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OSHA 366 Portland State University Workplace Hazard Discussion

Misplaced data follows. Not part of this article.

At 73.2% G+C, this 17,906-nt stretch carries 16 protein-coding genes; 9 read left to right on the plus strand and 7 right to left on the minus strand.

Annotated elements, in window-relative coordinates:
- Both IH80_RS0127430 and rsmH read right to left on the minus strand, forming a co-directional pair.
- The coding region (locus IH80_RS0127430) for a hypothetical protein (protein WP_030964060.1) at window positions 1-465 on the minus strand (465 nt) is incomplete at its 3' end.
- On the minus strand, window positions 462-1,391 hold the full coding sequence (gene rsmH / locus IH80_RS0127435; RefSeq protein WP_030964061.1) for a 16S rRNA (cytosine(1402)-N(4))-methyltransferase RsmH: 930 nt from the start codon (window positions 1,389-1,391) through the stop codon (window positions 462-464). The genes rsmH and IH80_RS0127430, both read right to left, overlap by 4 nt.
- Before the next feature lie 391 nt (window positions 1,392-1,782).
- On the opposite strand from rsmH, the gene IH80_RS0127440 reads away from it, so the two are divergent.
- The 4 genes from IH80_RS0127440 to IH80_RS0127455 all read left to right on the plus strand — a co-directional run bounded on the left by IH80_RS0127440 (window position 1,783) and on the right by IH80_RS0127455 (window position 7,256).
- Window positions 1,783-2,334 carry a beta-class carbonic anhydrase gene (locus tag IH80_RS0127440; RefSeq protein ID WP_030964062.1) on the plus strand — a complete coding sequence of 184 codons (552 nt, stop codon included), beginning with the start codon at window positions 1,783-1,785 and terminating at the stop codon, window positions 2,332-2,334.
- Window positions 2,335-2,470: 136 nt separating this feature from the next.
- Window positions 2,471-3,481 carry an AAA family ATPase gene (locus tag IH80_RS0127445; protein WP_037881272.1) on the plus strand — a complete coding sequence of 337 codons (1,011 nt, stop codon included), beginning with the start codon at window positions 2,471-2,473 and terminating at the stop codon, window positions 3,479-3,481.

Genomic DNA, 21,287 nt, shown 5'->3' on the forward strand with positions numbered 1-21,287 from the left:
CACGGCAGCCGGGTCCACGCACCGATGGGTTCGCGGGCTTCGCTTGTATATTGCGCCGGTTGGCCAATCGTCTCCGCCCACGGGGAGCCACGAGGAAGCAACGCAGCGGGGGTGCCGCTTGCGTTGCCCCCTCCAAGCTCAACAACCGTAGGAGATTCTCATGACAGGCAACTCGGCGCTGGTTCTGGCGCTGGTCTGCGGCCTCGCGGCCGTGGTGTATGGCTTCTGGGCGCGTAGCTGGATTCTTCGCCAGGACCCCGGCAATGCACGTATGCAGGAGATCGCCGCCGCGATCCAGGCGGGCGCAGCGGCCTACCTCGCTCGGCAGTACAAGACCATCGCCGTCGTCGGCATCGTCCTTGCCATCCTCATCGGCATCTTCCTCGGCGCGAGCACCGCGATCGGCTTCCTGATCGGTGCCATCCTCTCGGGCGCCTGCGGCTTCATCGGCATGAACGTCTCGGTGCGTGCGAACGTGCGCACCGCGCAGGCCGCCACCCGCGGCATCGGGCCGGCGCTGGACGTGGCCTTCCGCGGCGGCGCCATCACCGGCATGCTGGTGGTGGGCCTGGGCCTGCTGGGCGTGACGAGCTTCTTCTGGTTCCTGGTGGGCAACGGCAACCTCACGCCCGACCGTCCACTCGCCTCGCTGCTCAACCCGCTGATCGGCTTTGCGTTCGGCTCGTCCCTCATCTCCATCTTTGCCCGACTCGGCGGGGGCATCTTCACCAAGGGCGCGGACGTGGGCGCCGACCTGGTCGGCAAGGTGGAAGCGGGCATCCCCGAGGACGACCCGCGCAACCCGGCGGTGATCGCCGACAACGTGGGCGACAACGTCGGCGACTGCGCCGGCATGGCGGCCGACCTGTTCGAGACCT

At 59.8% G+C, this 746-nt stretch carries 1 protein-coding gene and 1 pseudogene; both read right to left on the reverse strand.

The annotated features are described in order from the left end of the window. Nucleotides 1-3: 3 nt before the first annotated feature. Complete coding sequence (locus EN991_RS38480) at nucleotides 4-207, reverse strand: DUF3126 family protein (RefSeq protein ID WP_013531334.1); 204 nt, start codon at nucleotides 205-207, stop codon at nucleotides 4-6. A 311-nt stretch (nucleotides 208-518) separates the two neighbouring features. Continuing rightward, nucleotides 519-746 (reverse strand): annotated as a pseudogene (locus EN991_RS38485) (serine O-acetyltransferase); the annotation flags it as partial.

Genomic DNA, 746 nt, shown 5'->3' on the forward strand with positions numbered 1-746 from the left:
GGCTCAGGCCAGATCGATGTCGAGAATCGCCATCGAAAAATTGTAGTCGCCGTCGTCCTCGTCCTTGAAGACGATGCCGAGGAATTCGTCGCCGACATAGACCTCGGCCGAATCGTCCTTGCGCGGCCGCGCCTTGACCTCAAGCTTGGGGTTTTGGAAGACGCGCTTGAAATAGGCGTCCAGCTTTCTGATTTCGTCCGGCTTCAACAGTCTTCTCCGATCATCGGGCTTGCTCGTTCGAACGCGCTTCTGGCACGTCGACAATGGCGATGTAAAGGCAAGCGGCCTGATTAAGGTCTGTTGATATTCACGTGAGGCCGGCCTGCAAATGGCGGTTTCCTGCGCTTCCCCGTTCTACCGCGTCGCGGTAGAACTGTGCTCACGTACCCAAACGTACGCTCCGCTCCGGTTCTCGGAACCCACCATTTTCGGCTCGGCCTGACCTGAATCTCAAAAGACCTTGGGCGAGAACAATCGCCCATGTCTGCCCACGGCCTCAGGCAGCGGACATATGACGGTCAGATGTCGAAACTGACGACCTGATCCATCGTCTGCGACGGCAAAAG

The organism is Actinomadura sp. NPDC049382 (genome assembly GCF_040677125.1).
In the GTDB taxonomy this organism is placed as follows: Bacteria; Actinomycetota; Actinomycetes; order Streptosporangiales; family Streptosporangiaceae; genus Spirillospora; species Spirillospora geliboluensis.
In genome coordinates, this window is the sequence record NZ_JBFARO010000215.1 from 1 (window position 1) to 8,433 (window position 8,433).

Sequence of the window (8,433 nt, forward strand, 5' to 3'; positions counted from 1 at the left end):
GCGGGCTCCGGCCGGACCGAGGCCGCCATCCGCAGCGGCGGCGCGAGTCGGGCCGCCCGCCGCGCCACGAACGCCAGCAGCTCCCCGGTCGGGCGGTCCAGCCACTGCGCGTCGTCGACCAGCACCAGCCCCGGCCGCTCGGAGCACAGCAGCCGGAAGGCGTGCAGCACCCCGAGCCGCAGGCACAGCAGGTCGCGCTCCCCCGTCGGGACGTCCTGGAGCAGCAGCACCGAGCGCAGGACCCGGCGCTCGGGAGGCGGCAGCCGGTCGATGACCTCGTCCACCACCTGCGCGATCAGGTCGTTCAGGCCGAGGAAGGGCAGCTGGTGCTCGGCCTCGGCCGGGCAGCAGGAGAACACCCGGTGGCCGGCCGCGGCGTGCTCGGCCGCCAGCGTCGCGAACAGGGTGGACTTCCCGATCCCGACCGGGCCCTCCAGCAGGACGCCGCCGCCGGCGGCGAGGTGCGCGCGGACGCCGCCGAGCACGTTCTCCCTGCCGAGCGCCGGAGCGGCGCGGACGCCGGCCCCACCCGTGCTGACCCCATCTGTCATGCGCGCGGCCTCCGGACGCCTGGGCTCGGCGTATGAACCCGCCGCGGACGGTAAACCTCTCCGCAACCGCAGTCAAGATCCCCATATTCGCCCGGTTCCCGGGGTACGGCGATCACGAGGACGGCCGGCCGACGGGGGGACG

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Loss Prevention Bulletin 257 October 2 0 1 7 | 19 Safety practice The failure of corporate management to equate process safety with production Introduction In 2013, Judith Hackitt, then IChemE President and Chair of the Health and Safety Executive, congratulated an audience at the Institution of Civil Engineers on the “excellent progress” that had been made in changing “safety culture”, but at the same time, warned that they had done “very little to address issues of process safety” as a result of which such disasters as Buncefield, Texas City, Macondo and “many more” had occurred.1 Difference between personal and process safety In the context of this paper, the management of personal safety includes such things as ensuring that personnel wear appropriate protective equipment and making efforts to avoid slips and trips on site. There seems to be general agreement that progress has been made on personal safety and it has become “embedded in the chemical and oil and gas sectors.”2 Process safety, on the other hand, focuses on preventing fires, explosions and accidental releases at facilities handling hazardous material, and responding to them should they occur. In its final report on the Macondo accident, published in April 2016, the US Chemical Safety and Hazard Investigation Board (CSB) reported that analysis has repeatedly shown that “imbalanced indicator programs focusing mostly on personal safety without an equal focus on process safety will not adequately inform a company of its emerging major accident risk, yet companies, industry groups, and even regulators continue to rely on such practice.”3 Reporting specifically on the two companies mostly heavily involved, the report said that whilst both British Petroleum (BP) and Transocean “collected, measured, and rewarded personal safety” issues, they failed to give “process safety the same attention”.4 Indeed, BP were accused of making decisions “that increased risk” and of displaying “a lack of oversight and operational discipline” in that what happened in the Macondo accident “were failures in process safety” designed to save “the company time and money”.5 Preparation Preparation consists of those measures to be taken to enable organisations to rapidly respond to an impending or actual serious accident, and prevent it from causing further damage. There are four key components to being ready for such an incident: a realistically assessing all credible risks; © Institution of Chemical Engineers 0260-9576/17/$ 17.63 + 0.00 • planning; • the selection of staff with the right skills; • training. For the four components to be meaningful, chief executive and board support is essential. Top management must be committed in ensuring that all four are, from a practical point of view, part of company policy and not just words written on a piece of paper. Being ready is a continuous process, not just a chore to be forgotten when done once. Strong leadership is vital in ensuring that an organisation devotes sufficient time and effort to prepare for and be ready for such an event. The actions necessary to ensure this is so may be delegated, but responsibility and accountability will always remain with corporate management, so it is essential that they promote an environment in which process safety and production are seen as equally important.6This does not appear to have been how BP looked at it in 2010 because the company was totally unprepared for the Macondo blowout in the Gulf of Mexico, in which 11 people were killed, and it took 87 days to stem the resultant oil leak. Consequently, in what was the largest accidental oil spill in history, there was extensive environmental damage. The lack of preparedness was later confirmed by Chief Executive Officer (CEO) Tony Hayward who admitted that BP “was not prepared”, that its “contingency plans were inadequate”, and the company was “making it up day to day” in the early stages.7CEOs and other senior managers must broadly understand the vulnerabilities and risks involved and take responsibility for emergency planning for the range of consequences that could arise from a process safety incident, including the consideration of worse-case scenarios. Experience shows that the events for which a plan has been designed never go exactly as expected. Indeed, the military have a saying, “no plan survives first contact with the enemy”. It is the same with a major accident. No matter how carefully an organisation has planned, something will always occur that has not been considered. Therefore, at some point the plan will need to be modified. Sometimes there are options but there are serious time constraints. So there is likely to be a need for quick decisions. Inaction or inappropriate decisions can produce undesirable consequences and may have far-reaching implications. It takes a particular kind of person to make the right decisions under such circumstances. In deciding the skills that are necessary to manage an event following a serious accident, there are two schools of thought. The first sees the skills merely as an extension of those used by managers in ensuring that the product is produced, stored or transported. Others see the skills necessary to manage IChemE knowledge and competence Tony Moore 20 I Loss Prevention Bulletin 257 October 201 7 the events following a major accident as distinct from those required in everyday operations.8 As long ago as 1990, Lord Cullen, in his inquiry into the 1988 Piper Alpha disaster, in which 167 people died, claimed that the role of the Offshore Installation Manager (OIM) demanded “a level of command ability which [was] not a feature of normal management.1′ He then devoted a whole chapter to “training for emergencies” in which he stressed the need for regular and realistic training.9 Companies operating with hazardous material or in hazardous occupations do have training programmes for critical emergencies but in many cases they do not meet the needs of the organisation because senior management does not ensure that (a) the training is realistic, (b) it is undertaken regularly and (c) they fail to adequately assess the competence of those who undertake the training. Some fifteen years after Cullen, it appeared that his observations had had little impact on the industry. Following the 2005 Texas City disaster, the U.S. Chemical and Hazards Investigation Board found that “neither the on-the-job training nor the computerised tutorials” effectively provided “operators with the knowledge of process safety and abnormal situation management.”10 It is important to recognise that not everyone has the ability to manage emergency situations. Those who have a talent for successfully managing an organisation that is running on an even keel do not necessarily have the skills to manage an incident that involves uncertainty. As Lagadec has pointed out, “a great manager, who excels in periods of calm, will often be completely at sea when his universe topples into what, for him, is something quite unimaginable.” He added that what was needed on such occasions are “people who are prepared to expose themselves,” but unfortunately “such people are not legion”.11 Response Response relates to those measures that can be taken immediately prior to an accident or emergency, if there is some kind of warning of the impending event, and those measures to betaken during and following the impact. Effectively responding to a serious accident will be the most challenging part of any senior manager’s job, from the Chief Executive Officer down. The ability of an organisation “to respond will be reflected in the effectiveness of their internal communication systems, the preparedness of their staff, and hence the quality of their pre-hazard training, their ability to communicate with potential hazard victims and advise them on appropriate actions, and their ability to mobilise resources for hazard response activities.”12 Taking these four abilities in turn, firstly, an absence of effective internal communications was a factor which led ConocoPhillips (UK) Limited being fined £3 million and ordered to pay costs of almost £160,000 after it admitted at Lincoln Crown Court in February 2016 that it had put workers” lives at risk during gas leaks on a gas platform. The incident happened on the Lincolnshire Offshore Gas Gathering System (LOGGS) between 30 November and 1 December 2012. Gas was released into the atmosphere whilst work was being undertaken to replace a gas pressure control valve. The lives of the 66 workers on board were put in danger of death or serious injury from two sources, particularly if an ignition had IChemE resulted in an explosion. A breakdown in communications across the five platforms of LOGGS meant that some workers incorrectly believed the platform was free of gas. In addition, a loss of electrical power made management of the emergency more difficult, the company having failed to consider this as a possibility.13 Secondly, mention has already been made about the preparedness of staff and the quality of pre-hazard training in relation to the Piper Alpha and Texas City disasters. Thirdly, the ability of BP to communicate with potential hazard victims was seriously defective. When an organisation “is grappling” with the results of a serious accident, “it is vital to get your side of the story out” and “you need the news media to transmit information to the public.”14 But, as the company spokesman, CEO Tony Hayward “made a series of mistakes” and he eventually admitted the company had “not [been] prepared” to deal with “the intensity of the media scrutiny.”15 At the outset, BP was accused of being slow to acknowledge there was an initial problem and of not responding quickly enough. The company took four days to realise that the well was leaking; it was slow to express concern, compassion and full apology to victims who were most affected by the spill; and it intentionally underestimated the extent of the spill, stating that only 1,000 barrels (159,000 litres) were actually spewing into the Gulf daily, but quickly revised it upward to 5,000 barrels (795,000 litres) as other sources queried the first figure. To compound these errors, instead of expressing “compassion” towards the victims, Hayward initially took it “lightly”, minimised its impact on the environment by suggesting it was “relatively tiny” in comparison with the big size of the ocean.”16 Finally, given that it took BP nearly three months to stem the leak in the Gulf of Mexico, it was apparent that the company were unable to mobilise the necessary resources to respond to the blowout. Flawed culture not confined to the process industries The failure of corporate management to plan for and respond to emergencies is not confined to the process industries. For instance, following the capsizing of the Herald of Free Enterprise in 1987 when 187 people lost their lives after it sailed with the bow doors open, it was revealed that senior managers in Townsend Car Ferries failed to heed the suggestions of the ferry masters over a period of two years prior to the accident that there should be a warning light on the bridge to warn them when the bow doors were still open.17 Consequently, no plans were in place to enable a master and crew to respond to this type of emergency. Whilst it was clear that the initial cause of the accident was the failure of a member of the crew to close the bow doors, the inquiry chairman, Mr Justice Sheen, stressed that “the underlying or cardinal faults lay higher up in the company” adding “from top to bottom the body corporate was infected with the disease of sloppiness”.18 On a slightly different tact, whilst there were plans in place at Stoke Mandeville Hospital to respond to outbreaks of Clostridium difficile between 2003 and 2006, the Healthcare Commission found a “significant failing” by senior managers in that they persistently overrode the advice of the infection control team, i.e. those responsible for implementing the plan to control infection, in their desire to © Institution of Chemical Engineers 0260-9576/17/$l 7.63 + 0.00 Loss Prevention Bulletin 257 achieve government targets.19This is similar to organisations that emphasise production over process safety as was apparent in the Pike River mining accident in New Zealand in November 2010, when 29 people lost their lives. The Royal Commission appointed to investigate the tragedy found that “the board’s focus on meeting production targets set the tone for executive managers and their subordinates” and failed to ensure that the workers “were being protected”. The Commission found that the general attitude of the Board Chairman, John Dow, “was that things were under control, unless [he was] told otherwise” but, said the Commission, “this attitude …. exposed the workers at Pike River to health and safety risks.”20 Seven months earlier, in April 2010, a coal dust explosion in the Upper Big Branch Mine in Raleigh County, West Virginia, killed twenty-nine of the thirty-one miners who were at the site at the time. The resultant investigation by the Mine Safety and Health Administration (MSHA) found that there had been flagrant safety violations. The company running the operation, Massey, had deliberately broken the law thus “endangering the lives of their miners”. Alleging that Massey’s corporate culture was the root cause of the tragedy, it found that the company “promoted and enforced a workplace culture that valued production over safety.” The company was issued with 369 citations and orders, including 21 flagrant violations, and the MSHA imposed the largest fine in its history, nearly $11 million.21 But a more serious warning notice came to corporate management in April 2016 when the Chairman and CEO of Massey’s, Donald Blankenship, was sentenced to a year in prison for conspiring to violate federal mining standards. He was also ordered to serve a year of supervised release and pay a fine of $250,000.22 Conclusions The Royal Commission into the River Pike mining disaster pointed out that protecting the health and safety of workers was “part and parcel of an organisation’s functions and should be embedded in an organisation’s strategies, policies and operations.”23 It briefly outlined what the board should have done. It needed: “to have a company-wide risk framework and keep its eye firmly on health and safety risks. It should have ensured that good risk assessment processes were operating throughout the company. An alert board would have ensured that these things had been done properly. It should have familiarised itself with good health and safety management systems. It would have regularly commissioned independent audit and advice. It would have held management strictly and continuously to account.”24 It follows that the responsibility for ensuring that plans are in place to provide an effective response to major accidents and emergencies rests with the Chief Executive Officer and the Board of the parent company. It is their responsibility to ensure that there are competent management, engineering, and operational personnel at all levels.25 It is their responsibility “to engage with the workforce”, ensuring, amongst other things, that emergency response plans are developed and maintained at all sites within the company and at an organisation-wide level, with appropriate levels of competent resources, both human and technical,